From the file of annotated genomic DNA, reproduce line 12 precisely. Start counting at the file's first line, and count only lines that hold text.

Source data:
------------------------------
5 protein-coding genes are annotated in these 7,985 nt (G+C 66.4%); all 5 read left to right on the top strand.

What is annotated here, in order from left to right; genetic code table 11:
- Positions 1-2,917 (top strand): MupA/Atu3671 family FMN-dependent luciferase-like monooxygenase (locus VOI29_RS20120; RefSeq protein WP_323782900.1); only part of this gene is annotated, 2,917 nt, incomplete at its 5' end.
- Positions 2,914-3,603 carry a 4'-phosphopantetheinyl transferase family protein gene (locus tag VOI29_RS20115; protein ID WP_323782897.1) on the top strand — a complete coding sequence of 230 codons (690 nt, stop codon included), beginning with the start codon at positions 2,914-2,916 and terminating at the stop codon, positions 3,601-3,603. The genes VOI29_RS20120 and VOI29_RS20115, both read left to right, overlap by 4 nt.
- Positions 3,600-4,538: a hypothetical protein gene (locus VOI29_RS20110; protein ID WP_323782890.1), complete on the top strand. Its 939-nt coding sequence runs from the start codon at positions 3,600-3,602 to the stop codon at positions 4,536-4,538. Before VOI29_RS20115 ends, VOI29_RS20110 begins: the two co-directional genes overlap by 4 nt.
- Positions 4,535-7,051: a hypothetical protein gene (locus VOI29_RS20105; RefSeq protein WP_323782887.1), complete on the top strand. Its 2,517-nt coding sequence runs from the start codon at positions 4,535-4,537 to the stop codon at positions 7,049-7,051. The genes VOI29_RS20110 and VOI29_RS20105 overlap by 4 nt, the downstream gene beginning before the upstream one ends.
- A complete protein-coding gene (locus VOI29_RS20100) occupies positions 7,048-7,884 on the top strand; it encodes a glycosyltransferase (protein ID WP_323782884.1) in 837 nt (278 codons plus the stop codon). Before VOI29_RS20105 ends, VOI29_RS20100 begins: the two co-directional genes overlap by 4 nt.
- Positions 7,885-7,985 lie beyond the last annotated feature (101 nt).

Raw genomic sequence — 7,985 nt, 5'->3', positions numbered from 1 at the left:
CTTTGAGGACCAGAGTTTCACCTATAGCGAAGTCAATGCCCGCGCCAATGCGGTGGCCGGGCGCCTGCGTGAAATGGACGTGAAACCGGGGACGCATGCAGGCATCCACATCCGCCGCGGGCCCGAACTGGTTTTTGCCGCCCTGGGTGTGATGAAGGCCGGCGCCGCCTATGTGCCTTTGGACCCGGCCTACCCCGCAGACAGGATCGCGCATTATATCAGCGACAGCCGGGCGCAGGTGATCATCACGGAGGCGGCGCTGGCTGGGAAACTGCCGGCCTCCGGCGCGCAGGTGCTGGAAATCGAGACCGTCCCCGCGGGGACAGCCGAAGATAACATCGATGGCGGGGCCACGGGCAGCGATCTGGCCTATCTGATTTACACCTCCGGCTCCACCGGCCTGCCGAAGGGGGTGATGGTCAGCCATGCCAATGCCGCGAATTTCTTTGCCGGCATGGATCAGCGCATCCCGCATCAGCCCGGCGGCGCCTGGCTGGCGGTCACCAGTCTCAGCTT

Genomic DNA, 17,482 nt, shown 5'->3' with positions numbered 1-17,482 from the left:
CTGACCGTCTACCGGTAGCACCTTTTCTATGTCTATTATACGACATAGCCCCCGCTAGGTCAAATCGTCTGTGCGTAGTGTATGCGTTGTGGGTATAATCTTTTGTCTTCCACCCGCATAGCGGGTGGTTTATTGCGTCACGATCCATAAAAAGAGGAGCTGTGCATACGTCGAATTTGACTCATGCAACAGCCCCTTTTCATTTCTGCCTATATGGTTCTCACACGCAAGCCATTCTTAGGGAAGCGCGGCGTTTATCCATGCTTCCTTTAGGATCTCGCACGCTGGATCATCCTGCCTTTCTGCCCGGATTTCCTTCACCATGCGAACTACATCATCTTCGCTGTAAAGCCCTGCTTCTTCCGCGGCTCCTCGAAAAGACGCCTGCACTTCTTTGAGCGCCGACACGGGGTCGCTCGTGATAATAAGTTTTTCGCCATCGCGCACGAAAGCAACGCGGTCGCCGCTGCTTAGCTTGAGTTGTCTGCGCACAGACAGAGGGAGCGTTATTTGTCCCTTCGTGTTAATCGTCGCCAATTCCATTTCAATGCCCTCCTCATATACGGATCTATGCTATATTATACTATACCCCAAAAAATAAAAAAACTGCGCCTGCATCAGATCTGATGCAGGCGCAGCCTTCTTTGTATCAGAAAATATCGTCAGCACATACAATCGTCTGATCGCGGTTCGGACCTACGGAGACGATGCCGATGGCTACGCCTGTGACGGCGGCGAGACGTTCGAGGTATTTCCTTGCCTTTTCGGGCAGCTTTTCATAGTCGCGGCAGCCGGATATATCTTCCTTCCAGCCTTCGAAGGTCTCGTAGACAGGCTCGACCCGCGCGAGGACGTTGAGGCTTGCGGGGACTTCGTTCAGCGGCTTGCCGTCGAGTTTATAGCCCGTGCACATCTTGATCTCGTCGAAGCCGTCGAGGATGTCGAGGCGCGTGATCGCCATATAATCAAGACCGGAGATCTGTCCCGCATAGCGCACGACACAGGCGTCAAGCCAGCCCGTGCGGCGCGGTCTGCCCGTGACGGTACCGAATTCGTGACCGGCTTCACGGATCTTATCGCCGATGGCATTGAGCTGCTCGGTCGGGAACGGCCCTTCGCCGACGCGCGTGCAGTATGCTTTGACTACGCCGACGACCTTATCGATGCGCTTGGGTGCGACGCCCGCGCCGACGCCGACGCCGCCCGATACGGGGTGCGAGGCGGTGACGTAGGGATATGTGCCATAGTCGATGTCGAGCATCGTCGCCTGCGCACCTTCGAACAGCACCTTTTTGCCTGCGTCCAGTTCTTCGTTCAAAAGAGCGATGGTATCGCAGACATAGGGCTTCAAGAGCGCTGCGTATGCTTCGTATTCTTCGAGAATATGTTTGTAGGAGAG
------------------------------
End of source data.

CTGACCGTCTACCGGTAGCACCTTTTCTATGTCTATTATACGACATAGCCCCCGCTAGGTCAAATCGTCTGTGCGTAGTGTATGCGTTGTGGGTATAATCTTTTGTCTTCCACCCGCATAGCGGGTGGTTTATTGCGTCACGATCCATAAAAAGAGGAGCTGTGCATACGTCGAATTTGACTCATGCAACAGCCCCTTTTCATTTCTGCCTATATGGTTCTCACACGCAAGCCATTCTTAGGGAAGCGCGGCGTTTATCCATGCTTCCTTTAGGATCTCGCACGCTGGATCATCCTGCCTTTCTGCCCGGATTTCCTTCACCATGCGAACTACATCATCTTCGCTGTAAAGCCCTGCTTCTTCCGCGGCTCCTCGAAAAGACGCCTGCACTTCTTTGAGCGCCGACACGGGGTCGCTCGTGATAATAAGTTTTTCGCCATCGCGCACGAAAGCAACGCGGTCGCCGCTGCTTAGCTTGAGTTGTCTGCGCACAGACAGAGGGAGCGTTATTTGTCCCTTCGTGTTAATCGTCGCCAATTCCATTTCAATGCCCTCCTCATATACGGATCTATGCTATATTATACTATACCCCAAAAAATAAAAAAACTGCGCCTGCATCAGATCTGATGCAGGCGCAGCCTTCTTTGTATCAGAAAATATCGTCAGCACATACAATCGTCTGATCGCGGTTCGGACCTACGGAGACGATGCCGATGGCTACGCCTGTGACGGCGGCGAGACGTTCGAGGTATTTCCTTGCCTTTTCGGGCAGCTTTTCATAGTCGCGGCAGCCGGATATATCTTCCTTCCAGCCTTCGAAGGTCTCGTAGACAGGCTCGACCCGCGCGAGGACGTTGAGGCTTGCGGGGACTTCGTTCAGCGGCTTGCCGTCGAGTTTATAGCCCGTGCACATCTTGATCTCGTCGAAGCCGTCGAGGATGTCGAGGCGCGTGATCGCCATATAATCAAGACCGGAGATCTGTCCCGCATAGCGCACGACACAGGCGTCAAGCCAGCCCGTGCGGCGCGGTCTGCCCGTGACGGTACCGAATTCGTGACCGGCTTCACGGATCTTATCGCCGATGGCATTGAGCTGCTCGGTCGGGAACGGCCCTTCGCCGACGCGCGTGCAGTATGCTTTGACTACGCCGACGACCTTATCGATGCGCTTGGGTGCGACGCCCGCGCCGACGCCGACGCCGCCCGATACGGGGTGCGAGGCGGTGACGTAGGGATATGTGCCATAGTCGATGTCGAGCATCGTCGCCTGCGCACCTTCGAACAGCACCTTTTTGCCTGCGTCCAGTTCTTCGTTCAAAAGAGCGATGGTATCGCAGACATAGGGCTTCAAGAGCGCTGCGTATGCTTCGTATTCTTCGAGAATATGTTTGTAGGAGAG